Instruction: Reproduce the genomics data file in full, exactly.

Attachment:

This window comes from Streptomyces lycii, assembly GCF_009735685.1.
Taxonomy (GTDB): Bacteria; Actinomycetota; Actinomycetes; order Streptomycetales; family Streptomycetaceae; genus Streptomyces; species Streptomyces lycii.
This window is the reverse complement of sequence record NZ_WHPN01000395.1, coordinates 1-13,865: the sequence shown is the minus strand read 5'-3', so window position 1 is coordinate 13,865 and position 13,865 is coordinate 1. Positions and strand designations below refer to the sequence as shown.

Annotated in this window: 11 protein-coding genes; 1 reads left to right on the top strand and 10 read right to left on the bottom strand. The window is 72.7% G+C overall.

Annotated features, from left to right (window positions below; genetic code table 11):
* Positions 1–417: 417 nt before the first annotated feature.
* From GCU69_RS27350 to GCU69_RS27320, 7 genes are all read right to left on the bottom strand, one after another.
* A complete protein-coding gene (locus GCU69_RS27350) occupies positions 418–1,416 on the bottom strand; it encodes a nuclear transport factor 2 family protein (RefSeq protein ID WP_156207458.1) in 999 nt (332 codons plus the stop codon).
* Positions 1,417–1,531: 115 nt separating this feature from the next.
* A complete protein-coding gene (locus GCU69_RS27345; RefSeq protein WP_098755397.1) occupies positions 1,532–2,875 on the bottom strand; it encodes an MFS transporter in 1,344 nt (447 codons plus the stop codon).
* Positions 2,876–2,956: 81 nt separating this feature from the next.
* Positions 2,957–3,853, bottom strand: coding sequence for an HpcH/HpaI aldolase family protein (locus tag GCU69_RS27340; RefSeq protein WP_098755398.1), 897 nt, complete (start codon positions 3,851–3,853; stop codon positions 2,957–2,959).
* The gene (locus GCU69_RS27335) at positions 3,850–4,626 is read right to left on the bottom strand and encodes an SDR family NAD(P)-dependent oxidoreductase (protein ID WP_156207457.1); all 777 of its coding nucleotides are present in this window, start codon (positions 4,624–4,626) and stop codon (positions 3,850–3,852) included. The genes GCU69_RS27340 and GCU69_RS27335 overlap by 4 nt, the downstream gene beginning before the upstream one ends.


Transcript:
This window comes from Streptomyces lycii, assembly GCF_009735685.1.
Taxonomy (GTDB): Bacteria; Actinomycetota; Actinomycetes; order Streptomycetales; family Streptomycetaceae; genus Streptomyces; species Streptomyces lycii.
This window is the reverse complement of sequence record NZ_WHPN01000395.1, coordinates 1-13,865: the sequence shown is the minus strand read 5'-3', so window position 1 is coordinate 13,865 and position 13,865 is coordinate 1. Positions and strand designations below refer to the sequence as shown.

Annotated in this window: 11 protein-coding genes; 1 reads left to right on the top strand and 10 read right to left on the bottom strand. The window is 72.7% G+C overall.

Annotated features, from left to right (window positions below; genetic code table 11):
* Positions 1–417: 417 nt before the first annotated feature.
* From GCU69_RS27350 to GCU69_RS27320, 7 genes are all read right to left on the bottom strand, one after another.
* A complete protein-coding gene (locus GCU69_RS27350) occupies positions 418–1,416 on the bottom strand; it encodes a nuclear transport factor 2 family protein (RefSeq protein ID WP_156207458.1) in 999 nt (332 codons plus the stop codon).
* Positions 1,417–1,531: 115 nt separating this feature from the next.
* A complete protein-coding gene (locus GCU69_RS27345; RefSeq protein WP_098755397.1) occupies positions 1,532–2,875 on the bottom strand; it encodes an MFS transporter in 1,344 nt (447 codons plus the stop codon).
* Positions 2,876–2,956: 81 nt separating this feature from the next.
* Positions 2,957–3,853, bottom strand: coding sequence for an HpcH/HpaI aldolase family protein (locus tag GCU69_RS27340; RefSeq protein WP_098755398.1), 897 nt, complete (start codon positions 3,851–3,853; stop codon positions 2,957–2,959).
* The gene (locus GCU69_RS27335) at positions 3,850–4,626 is read right to left on the bottom strand and encodes an SDR family NAD(P)-dependent oxidoreductase (protein ID WP_156207457.1); all 777 of its coding nucleotides are present in this window, start codon (positions 4,624–4,626) and stop codon (positions 3,850–3,852) included. The genes GCU69_RS27340 and GCU69_RS27335 overlap by 4 nt, the downstream gene beginning before the upstream one ends.